F1’s future: the fans have spoken
Writing in the heat-haze afterburn of a scorching British Grand Prix, it seems almost churlish to draw your attention immediately to our landmark ‘state of the nation’ F1 fan survey in this month’s issue. For what could possibly be wrong with a sport that manages to draw a crowd of 140,000 to Silverstone? Or one that can pitch two teams and four drivers into contention for victory at a highspeed circuit that interweaves history and modernity like no other? Or one that has also produced a superstar-celeb in Lewis Hamilton, who is pretty much the most marketable sportsman on the planet?
Alas, this happy summer snapshot can’t be taken as representative of the current ‘global’ condition of F1: too many tribulations lie just beneath the surface sheen of world-class sporting competition to be overlooked. And it was with the aim of getting to the root of these ills (if, indeed, they are such) that we undertook our research.
Having absorbed the results (yours to pore over from pages 54-61), it would seem that the curious cultural malaise afflicting sections of the F1 paddock stems largely from the varying degrees of financial strife being experienced outside the big four teams – Mercedes, Ferrari, Red Bull and McLaren. Because as far as you, the fans, are concerned, you’re still in love with the sport, thrilled by the essence of competition that imbues F1, and routinely wowed by the heroes who torch the world’s racetracks every couple of weeks. In fact, there isn’t too much wrong with F1, you tell us, that a few tweaks to the rules and regulations wouldn’t fix in a jiffy.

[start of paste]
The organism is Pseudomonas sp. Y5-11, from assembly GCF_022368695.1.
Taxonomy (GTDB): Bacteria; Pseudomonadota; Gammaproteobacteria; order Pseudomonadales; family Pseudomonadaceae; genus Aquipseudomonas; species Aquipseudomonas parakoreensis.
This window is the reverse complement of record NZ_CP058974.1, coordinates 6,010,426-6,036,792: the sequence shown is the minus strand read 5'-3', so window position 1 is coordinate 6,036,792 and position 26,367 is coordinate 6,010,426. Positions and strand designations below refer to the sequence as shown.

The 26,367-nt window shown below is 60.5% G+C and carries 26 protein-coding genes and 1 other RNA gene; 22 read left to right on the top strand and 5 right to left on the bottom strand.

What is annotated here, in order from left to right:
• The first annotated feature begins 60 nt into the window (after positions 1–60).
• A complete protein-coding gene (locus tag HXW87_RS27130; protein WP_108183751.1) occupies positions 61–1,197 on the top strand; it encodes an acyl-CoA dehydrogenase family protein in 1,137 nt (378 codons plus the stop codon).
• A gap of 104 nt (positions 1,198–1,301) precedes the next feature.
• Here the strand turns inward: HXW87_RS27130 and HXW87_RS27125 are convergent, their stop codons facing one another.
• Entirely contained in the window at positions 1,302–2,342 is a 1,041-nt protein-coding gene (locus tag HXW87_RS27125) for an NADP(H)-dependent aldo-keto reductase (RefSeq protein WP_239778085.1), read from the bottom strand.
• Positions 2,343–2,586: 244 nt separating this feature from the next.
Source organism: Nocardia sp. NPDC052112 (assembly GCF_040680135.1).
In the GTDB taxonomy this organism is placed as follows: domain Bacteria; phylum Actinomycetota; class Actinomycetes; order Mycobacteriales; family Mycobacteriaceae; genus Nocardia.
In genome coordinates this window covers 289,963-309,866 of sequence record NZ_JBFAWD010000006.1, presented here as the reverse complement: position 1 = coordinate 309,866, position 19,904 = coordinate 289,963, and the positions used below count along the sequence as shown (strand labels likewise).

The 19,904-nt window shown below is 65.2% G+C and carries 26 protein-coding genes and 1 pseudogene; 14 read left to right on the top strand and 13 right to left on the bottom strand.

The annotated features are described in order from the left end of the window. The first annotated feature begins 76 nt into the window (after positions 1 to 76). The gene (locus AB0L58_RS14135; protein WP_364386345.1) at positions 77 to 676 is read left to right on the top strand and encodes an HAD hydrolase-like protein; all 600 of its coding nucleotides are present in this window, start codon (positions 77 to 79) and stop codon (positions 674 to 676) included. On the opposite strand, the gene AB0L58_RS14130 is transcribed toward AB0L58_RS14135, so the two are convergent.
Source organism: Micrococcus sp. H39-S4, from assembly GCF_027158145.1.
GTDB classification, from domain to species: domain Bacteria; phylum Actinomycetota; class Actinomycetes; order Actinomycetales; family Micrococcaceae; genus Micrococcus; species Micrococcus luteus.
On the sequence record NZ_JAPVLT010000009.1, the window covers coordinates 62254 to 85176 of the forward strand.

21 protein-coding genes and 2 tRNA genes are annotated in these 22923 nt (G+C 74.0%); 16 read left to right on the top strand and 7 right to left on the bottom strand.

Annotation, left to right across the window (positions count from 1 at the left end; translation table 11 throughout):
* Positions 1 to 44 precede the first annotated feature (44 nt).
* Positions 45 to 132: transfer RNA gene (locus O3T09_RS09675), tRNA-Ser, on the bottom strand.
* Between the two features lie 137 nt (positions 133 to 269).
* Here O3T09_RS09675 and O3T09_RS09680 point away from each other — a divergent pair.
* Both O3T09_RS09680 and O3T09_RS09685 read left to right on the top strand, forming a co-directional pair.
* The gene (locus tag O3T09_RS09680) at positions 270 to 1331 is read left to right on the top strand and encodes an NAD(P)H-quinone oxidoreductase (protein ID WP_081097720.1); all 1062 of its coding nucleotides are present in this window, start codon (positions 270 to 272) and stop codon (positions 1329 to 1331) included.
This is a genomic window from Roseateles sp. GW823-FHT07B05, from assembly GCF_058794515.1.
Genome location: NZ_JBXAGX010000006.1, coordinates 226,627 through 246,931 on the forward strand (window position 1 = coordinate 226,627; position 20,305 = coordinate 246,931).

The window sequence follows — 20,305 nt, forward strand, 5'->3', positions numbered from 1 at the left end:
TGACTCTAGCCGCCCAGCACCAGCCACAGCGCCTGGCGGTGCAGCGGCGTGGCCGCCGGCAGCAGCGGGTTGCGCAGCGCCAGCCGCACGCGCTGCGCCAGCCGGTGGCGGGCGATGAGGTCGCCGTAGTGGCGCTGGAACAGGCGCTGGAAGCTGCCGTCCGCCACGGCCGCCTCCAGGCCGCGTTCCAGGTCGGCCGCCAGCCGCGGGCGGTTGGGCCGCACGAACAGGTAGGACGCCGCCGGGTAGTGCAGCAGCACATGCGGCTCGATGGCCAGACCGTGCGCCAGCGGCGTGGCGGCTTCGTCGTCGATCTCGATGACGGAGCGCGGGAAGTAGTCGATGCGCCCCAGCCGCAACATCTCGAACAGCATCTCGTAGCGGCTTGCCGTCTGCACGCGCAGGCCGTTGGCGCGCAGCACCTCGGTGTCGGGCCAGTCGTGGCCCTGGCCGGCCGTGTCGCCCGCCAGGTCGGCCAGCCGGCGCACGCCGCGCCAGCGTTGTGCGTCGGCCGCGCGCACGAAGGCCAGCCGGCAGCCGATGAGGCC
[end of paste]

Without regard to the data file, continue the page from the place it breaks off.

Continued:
Yet to those regularly exposed to the briefings and counter-briefings offered by senior paddock figures, it can sometimes seem that Formula 1 is on the very brink of oblivion, so apocalyptic is their world-view.
This is a mindset that ignores, for example, the fabulous technical achievement of hybrid power units; it’s one that seems content to harp back to the ‘power’ era of, say, 2004 – a season, which, if memory serves, was among the dullest on record, with 13 out of 18 wins for Michael Schumacher; and fails to acknowledge some of the bar-raising additions to the F1 calendar, such as Singapore, Abu Dhabi and the Circuit of The Americas.
They’ll overlook, too, the arrival of Honda, another leading global manufacturer making a huge financial commitment to F1. There is, in fact, much to celebrate in 2015-spec F1, as our survey shows. It has a driver lineup as strong as any in its history; a global audience in the multi-millions; and, in embracing cutting-edge technology, it has underpinned its own future relevance.
Happily, all these points are understood by the 30,000-plus of you who took part in our poll and, emboldened by our independent findings, our message to F1’s leaders is this: listen to the fans; stop talking the sport down; celebrate its brilliance; settle your private differences privately. Oh, and simplify the rules.
Then maybe we’ll all regularly feel as good about Formula 1 as the 140,000 fans who headed home from Silverstone having had the day of their lives.